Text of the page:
Time and Temperature Dependent Surface Tension Measurements of Responsive Protein-Based Polymer Surfactant Solutions
Date of Award
Chemical and Biomedical Engineering
Protein-based surfactants, Polypeptides, Elastin, Surface tension, biomedical engineering, biomedical research, biochemistry, chemical engineering, molecular biology, nanotechnology
A three-armed star elastin-like polypeptide (ELP-foldon) has thermoreversible character which exhibits phase separation above a transition temperature (Tt) in physiologic salt concentrations. At lower salt concentration, the ELP-foldon behaves like a thermoresponsive surfactant, exhibiting micelle formation above its Tt. The purpose of this study is characterize the surfactant behavior of the ELP-foldon at air-liquid interface by measuring the surface tension. The surface tension is measured as a function of time for different ELP concentrations from 10 nM to 50 ℗æM and over range of temperatures from 25 to 35 ℗¿ using the axisymmetric drop shape analysis (ADSA). The ADSA is a method which is based on the analysis of the shape and size of drop or bubble profiles to measure surface tension. It has been determined that the surface tension is not different between conditions where there are no micelles and where micelle form. Therefore, a critical micelle concentration (c.m.c.) measurement by surface tension is not meaningful. The surface tension exhibits a time-dependent reduction which can be fit with the Hua-Rosen equation. The meso-equilibrium surface pressure is ̃23 mN/m and does not vary with the bulk concentration or the temperature. The time to reach the meso-equilibrium does vary with the bulk concentration. These times scale with concentration by a power of -1.2 and -1.3, suggesting that the process is not fully diffusion limited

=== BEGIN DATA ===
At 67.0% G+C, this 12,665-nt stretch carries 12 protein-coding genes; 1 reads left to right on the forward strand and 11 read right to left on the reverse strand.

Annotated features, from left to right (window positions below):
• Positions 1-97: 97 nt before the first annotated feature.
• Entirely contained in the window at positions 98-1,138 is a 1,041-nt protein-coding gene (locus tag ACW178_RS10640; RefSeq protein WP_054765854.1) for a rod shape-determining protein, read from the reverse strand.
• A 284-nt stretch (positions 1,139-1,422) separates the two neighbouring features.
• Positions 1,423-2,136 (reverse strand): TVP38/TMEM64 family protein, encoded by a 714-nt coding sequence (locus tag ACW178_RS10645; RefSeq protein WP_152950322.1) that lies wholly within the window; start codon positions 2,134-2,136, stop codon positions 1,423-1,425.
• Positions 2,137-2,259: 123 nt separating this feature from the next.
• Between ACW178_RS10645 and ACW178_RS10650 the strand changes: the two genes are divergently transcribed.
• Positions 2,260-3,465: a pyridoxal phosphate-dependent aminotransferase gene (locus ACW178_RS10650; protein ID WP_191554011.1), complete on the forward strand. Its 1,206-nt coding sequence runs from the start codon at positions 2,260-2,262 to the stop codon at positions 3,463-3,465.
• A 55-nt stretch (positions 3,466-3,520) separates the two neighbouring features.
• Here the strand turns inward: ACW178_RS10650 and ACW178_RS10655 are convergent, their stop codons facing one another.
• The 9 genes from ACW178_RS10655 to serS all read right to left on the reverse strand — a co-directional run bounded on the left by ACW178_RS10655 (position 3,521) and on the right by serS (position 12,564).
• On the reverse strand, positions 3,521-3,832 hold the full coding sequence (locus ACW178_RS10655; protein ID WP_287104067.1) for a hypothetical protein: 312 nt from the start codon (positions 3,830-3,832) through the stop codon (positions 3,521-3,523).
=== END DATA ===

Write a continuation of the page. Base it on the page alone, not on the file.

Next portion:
Celik, Hakan, "Time and Temperature Dependent Surface Tension Measurements of Responsive Protein-Based Polymer Surfactant Solutions" (2015). ETD Archive. 470.